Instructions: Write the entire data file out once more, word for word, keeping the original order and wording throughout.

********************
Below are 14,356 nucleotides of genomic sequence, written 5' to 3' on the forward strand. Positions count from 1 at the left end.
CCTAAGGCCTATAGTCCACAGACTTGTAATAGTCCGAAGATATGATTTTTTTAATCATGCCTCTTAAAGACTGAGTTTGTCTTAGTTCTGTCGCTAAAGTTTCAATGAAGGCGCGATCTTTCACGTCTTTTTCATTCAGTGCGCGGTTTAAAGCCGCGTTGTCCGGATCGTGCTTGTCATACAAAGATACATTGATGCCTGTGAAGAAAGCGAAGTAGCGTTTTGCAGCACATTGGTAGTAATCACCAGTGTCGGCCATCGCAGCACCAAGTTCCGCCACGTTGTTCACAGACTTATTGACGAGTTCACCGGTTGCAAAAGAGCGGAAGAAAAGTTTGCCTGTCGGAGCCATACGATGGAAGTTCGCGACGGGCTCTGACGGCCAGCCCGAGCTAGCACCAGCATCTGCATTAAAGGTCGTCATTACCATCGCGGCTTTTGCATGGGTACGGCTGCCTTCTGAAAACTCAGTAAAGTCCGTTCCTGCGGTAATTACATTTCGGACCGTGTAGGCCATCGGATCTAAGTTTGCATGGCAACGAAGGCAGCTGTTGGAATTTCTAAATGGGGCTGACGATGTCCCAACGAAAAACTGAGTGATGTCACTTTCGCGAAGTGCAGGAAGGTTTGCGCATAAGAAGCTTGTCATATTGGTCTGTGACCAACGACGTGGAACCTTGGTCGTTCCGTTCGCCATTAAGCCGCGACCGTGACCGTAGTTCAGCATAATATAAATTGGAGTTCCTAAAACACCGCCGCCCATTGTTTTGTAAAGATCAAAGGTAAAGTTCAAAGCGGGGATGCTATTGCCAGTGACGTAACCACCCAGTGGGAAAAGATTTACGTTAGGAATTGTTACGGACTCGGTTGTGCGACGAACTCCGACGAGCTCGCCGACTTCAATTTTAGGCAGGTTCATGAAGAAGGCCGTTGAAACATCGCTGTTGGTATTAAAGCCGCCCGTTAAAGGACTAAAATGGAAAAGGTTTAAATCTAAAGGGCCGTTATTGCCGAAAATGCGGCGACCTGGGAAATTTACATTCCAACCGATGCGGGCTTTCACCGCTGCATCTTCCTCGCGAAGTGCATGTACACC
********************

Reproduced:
Below are 14,356 nucleotides of genomic sequence, written 5' to 3' on the forward strand. Positions count from 1 at the left end.
CCTAAGGCCTATAGTCCACAGACTTGTAATAGTCCGAAGATATGATTTTTTTAATCATGCCTCTTAAAGACTGAGTTTGTCTTAGTTCTGTCGCTAAAGTTTCAATGAAGGCGCGATCTTTCACGTCTTTTTCATTCAGTGCGCGGTTTAAAGCCGCGTTGTCCGGATCGTGCTTGTCATACAAAGATACATTGATGCCTGTGAAGAAAGCGAAGTAGCGTTTTGCAGCACATTGGTAGTAATCACCAGTGTCGGCCATCGCAGCACCAAGTTCCGCCACGTTGTTCACAGACTTATTGACGAGTTCACCGGTTGCAAAAGAGCGGAAGAAAAGTTTGCCTGTCGGAGCCATACGATGGAAGTTCGCGACGGGCTCTGACGGCCAGCCCGAGCTAGCACCAGCATCTGCATTAAAGGTCGTCATTACCATCGCGGCTTTTGCATGGGTACGGCTGCCTTCTGAAAACTCAGTAAAGTCCGTTCCTGCGGTAATTACATTTCGGACCGTGTAGGCCATCGGATCTAAGTTTGCATGGCAACGAAGGCAGCTGTTGGAATTTCTAAATGGGGCTGACGATGTCCCAACGAAAAACTGAGTGATGTCACTTTCGCGAAGTGCAGGAAGGTTTGCGCATAAGAAGCTTGTCATATTGGTCTGTGACCAACGACGTGGAACCTTGGTCGTTCCGTTCGCCATTAAGCCGCGACCGTGACCGTAGTTCAGCATAATATAAATTGGAGTTCCTAAAACACCGCCGCCCATTGTTTTGTAAAGATCAAAGGTAAAGTTCAAAGCGGGGATGCTATTGCCAGTGACGTAACCACCCAGTGGGAAAAGATTTACGTTAGGAATTGTTACGGACTCGGTTGTGCGACGAACTCCGACGAGCTCGCCGACTTCAATTTTAGGCAGGTTCATGAAGAAGGCCGTTGAAACATCGCTGTTGGTATTAAAGCCGCCCGTTAAAGGACTAAAATGGAAAAGGTTTAAATCTAAAGGGCCGTTATTGCCGAAAATGCGGCGACCTGGGAAATTTACATTCCAACCGATGCGGGCTTTCACCGCTGCATCTTCCTCGCGAAGTGCATGTACACC